Pride 2013: “I’m Sorry” event

My friend Jamie is the pastor of Little Flowers, an intentional community in Winnipeg’s West end.  This is the second year the community has organized an “I’m Sorry” event for the city’s annual Pride Parade. Unfortunately I couldn’t join them due to a flu, but here are some highlights from the event. (Photos and letter courtesy of Jamie).

Pride 2013

“God loves everyone”
“Please forgive me for using the Bible as a weapon”
“I’m sorry the way the church hurt you”
“Jesus loves you & so do I!”

Pride 2013 2

Loving the fact that some children got involved!

Jamie also received the following note from a stranger:

“Thank you for being there at Pride this year.

I had heard about the movement and had read about it in the news, but I did not at all expect my reaction when I saw you on the sidelines during the march. I read your signs and was hit by tremendous emotion and was moved to tears at the reality of it as I marched by.

After years of being out of the closet and working in both education and advocacy to make the world a better place for all LGBTTQ and allied folks, the impact of the importance of movements like yours hit in a way that I never expected.

I somehow felt a touch of the weight of all that we as humans do to each other that is hurtful – and the importance of doing something positive about it, regardless of who we are and where we stand on any issue.

The power of an apology is amazing and even though I don’t think I have met any of you personally, your presence and willingness to apologize for a history that you have inherited was truly appreciated.

The Pride event is a way for many of us to take pride in who we are and to have a day where we are not overshadowed by the negative impacts of homophobia and other kinds of discrimination and hatred. It’s a day of joy, love, shared freedoms and of letting the positives outweigh the negatives.

Your presence is fabulous. I’m not sure how to fully articulate the complexities of how your actions are not only important at Pride, but also inspiring and indicative of how we all should live through out our lives.

Thank-you and thank-you.”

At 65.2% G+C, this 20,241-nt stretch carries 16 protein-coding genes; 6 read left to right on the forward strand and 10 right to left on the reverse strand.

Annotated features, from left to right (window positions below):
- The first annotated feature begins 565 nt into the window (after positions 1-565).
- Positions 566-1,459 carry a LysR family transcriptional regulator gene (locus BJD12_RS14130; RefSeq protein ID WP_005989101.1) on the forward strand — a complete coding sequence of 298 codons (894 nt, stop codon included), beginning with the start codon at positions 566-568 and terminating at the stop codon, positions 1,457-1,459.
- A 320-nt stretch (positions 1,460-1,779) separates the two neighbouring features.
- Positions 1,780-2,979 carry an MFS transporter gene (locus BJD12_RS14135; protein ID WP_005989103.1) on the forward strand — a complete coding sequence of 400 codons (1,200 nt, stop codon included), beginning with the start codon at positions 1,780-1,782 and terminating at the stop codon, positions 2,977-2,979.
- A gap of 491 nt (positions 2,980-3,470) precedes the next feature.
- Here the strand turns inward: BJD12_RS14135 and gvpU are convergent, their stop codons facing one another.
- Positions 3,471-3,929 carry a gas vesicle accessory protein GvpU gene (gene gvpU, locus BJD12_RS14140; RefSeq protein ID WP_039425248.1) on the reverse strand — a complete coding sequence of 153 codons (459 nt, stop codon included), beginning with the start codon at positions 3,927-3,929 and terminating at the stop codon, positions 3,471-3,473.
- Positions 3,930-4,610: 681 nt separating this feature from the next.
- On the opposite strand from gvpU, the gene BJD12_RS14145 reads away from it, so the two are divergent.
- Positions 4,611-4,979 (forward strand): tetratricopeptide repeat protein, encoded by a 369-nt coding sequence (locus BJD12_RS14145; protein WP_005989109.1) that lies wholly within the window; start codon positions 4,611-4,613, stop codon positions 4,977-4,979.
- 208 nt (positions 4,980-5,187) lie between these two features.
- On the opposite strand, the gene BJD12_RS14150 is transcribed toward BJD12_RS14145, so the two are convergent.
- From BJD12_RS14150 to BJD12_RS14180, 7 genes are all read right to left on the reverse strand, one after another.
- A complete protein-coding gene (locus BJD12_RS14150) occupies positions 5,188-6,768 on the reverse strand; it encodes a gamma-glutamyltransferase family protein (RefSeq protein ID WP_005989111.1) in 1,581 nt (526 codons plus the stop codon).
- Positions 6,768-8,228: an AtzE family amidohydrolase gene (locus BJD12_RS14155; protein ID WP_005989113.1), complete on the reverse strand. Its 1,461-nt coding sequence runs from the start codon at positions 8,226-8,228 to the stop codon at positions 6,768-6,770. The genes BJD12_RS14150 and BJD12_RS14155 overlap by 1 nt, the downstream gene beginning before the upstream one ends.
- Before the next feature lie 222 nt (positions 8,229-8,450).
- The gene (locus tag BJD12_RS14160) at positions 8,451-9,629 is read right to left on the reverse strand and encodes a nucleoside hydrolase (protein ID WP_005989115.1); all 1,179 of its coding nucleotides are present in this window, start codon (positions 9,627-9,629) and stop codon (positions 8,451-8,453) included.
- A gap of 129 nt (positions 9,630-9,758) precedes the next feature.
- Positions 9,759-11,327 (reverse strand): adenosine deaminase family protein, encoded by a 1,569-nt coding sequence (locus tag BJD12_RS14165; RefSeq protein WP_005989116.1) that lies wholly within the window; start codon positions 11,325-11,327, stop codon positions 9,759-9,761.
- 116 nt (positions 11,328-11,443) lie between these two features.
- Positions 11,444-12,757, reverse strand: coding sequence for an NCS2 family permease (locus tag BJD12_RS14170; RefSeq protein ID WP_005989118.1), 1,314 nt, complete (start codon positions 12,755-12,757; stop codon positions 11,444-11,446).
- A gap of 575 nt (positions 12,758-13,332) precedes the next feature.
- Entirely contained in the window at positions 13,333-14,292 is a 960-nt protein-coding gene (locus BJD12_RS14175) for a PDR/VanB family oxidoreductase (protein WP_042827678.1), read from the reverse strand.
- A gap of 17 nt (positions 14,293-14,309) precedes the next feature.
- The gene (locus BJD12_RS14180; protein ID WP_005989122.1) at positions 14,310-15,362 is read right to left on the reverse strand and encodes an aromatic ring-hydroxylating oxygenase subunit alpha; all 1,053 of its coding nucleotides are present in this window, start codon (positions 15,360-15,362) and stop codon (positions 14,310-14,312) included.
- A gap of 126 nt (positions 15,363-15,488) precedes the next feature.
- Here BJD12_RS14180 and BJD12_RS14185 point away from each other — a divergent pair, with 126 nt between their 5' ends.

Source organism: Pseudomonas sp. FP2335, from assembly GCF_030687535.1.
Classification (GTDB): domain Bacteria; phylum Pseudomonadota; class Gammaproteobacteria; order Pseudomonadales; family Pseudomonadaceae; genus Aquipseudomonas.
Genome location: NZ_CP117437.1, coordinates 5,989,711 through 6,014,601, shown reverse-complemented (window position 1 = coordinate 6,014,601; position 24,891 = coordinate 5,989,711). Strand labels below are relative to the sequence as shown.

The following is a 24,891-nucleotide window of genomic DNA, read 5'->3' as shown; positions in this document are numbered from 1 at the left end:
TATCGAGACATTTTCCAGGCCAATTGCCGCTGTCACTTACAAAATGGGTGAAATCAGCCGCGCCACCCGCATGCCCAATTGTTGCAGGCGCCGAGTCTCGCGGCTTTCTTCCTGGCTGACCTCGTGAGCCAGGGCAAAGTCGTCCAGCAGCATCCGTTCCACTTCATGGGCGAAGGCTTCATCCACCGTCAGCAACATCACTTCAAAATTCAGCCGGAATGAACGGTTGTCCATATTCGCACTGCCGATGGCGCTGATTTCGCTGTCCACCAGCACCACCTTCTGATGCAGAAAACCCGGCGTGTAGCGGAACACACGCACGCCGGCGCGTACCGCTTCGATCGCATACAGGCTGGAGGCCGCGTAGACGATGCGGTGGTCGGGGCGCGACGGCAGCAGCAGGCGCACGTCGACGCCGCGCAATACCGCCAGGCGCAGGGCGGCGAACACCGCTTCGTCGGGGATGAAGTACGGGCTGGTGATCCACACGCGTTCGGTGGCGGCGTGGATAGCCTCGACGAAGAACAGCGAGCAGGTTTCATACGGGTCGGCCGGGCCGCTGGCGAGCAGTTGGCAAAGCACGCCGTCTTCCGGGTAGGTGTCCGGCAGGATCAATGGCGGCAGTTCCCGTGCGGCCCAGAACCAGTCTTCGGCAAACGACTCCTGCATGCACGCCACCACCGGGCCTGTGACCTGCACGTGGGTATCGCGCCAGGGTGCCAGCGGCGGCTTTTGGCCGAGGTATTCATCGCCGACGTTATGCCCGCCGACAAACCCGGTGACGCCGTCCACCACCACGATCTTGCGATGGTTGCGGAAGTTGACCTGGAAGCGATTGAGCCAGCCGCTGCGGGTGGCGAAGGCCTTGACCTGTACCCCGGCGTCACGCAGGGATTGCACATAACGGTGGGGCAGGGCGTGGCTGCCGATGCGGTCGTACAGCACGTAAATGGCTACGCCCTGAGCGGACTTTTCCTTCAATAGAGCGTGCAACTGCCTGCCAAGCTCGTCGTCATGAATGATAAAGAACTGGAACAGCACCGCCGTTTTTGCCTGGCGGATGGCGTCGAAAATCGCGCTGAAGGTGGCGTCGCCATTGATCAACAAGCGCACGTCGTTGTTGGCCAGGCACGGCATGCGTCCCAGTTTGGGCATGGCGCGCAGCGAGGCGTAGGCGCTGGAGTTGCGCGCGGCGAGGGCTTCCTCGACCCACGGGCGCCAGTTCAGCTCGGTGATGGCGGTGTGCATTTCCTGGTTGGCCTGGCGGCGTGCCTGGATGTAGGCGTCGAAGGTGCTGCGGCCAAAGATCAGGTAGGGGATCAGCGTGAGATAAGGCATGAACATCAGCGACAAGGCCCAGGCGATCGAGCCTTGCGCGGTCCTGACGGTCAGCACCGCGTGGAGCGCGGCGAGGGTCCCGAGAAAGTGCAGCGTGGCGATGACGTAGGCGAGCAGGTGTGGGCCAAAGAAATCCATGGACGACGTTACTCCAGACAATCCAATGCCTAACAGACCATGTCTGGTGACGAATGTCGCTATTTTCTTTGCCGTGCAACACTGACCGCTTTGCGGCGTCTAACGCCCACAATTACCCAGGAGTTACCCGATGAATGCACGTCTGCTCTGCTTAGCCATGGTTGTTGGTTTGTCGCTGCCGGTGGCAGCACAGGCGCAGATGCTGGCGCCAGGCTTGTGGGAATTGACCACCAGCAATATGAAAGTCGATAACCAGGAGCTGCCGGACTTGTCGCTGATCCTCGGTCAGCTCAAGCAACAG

A powerful message and reminder for why we need more public events of repentance by the church. Let’s get an even better turn out next year!

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4 comments on “Pride 2013: “I’m Sorry” event

  1. I have pretty mixed emotions about this expression. I don’t really voice them because I am not involved in the process and expression itself and I know Jaime thinks carefully and sensitively through these things.
    I can’t help but wonder though, for as many people who respond affirmatively how many, or how many more react to this expression as a traumatic trigger? Do we really need to always get in on the action as Christians? How can we avoid at least the implicit suggestion of forgiveness which then puts it back on their plate (I know, or am assuming, there is no explicit appeal for forgiveness)?
    Shouldn’t our work be elsewhere (and apologies are indeed appropriate) and not run the risk of raining on their parade? Like I said, I would want to talk with more people involved but I am wary of how this comes from our compulsion to try and get our hands into everything, as opposed to simply being one of many participants, not setting ourselves apart?
    How have you processed this Melanie?

    • Kampen says:

      I can sympathize with your concerns and share some apprehensions myself. I think one thing to remember is that no matter what kinds of actions Christians take (whether the good, the bad, or the ugly) they will always be interpreted and perceived in multiple and probably even contradictory ways. That is, we wont satisfy everyone. So, it that is the goal of any kind of Christian action, to finally “get it right,” I think we’re screwed from the start. That being said, I don’t think that is the goal of this kind of action. The way I understand it is as one way (out of the neccesary many and continuous!) of publicly acknowledging a) that the church has deeply hurt and even brutally persecuted non-heterosexuals, and b) that we, who stand there with our signs, aware of the insufficiency of our act, act none the less and repent of our complicity. Ideally, this kind of act creates space for more conversations between hetero and non-hetero Christians and non-Christians. Jennifer’s letter is but one instance of the kind of conversation we can hope for. Additionally, such an act also (in some acses) identifies the church the people are affiliated with as open to LGTBQ or at least some of the people there will know of churches that are and can point people who do want to participate in a worshipping community to one. I think that is important. And one more thing, some of the people standing among the repentant are themselves LGTBQ and Christian. That is also another dynamic (positive I would say) for conversations that might occur on the sidelines of the parade. So, in short, I understand your concerns, but I think ultimately it is an act that must continue, and must continue with constant self-reflection and critique and serious consideration of what it hears from the public or in personal letters like the one here about how it is perceived and interpreted.

  2. Oh wait, the top picture has a sign ‘Please forgive me.’ I might have trouble with that.

  3. I’ll have to think about it some more but it reminds me of the time I wanted to confess my ‘structural sins’ to a First Nations person but did not want to put that responsibility on her. There is always discernment and always risk to be sure. I just think we (Christians) need a larger dose of you-know-maybe-we-are-not-that-important. Certainly something I will continue to reflect on.

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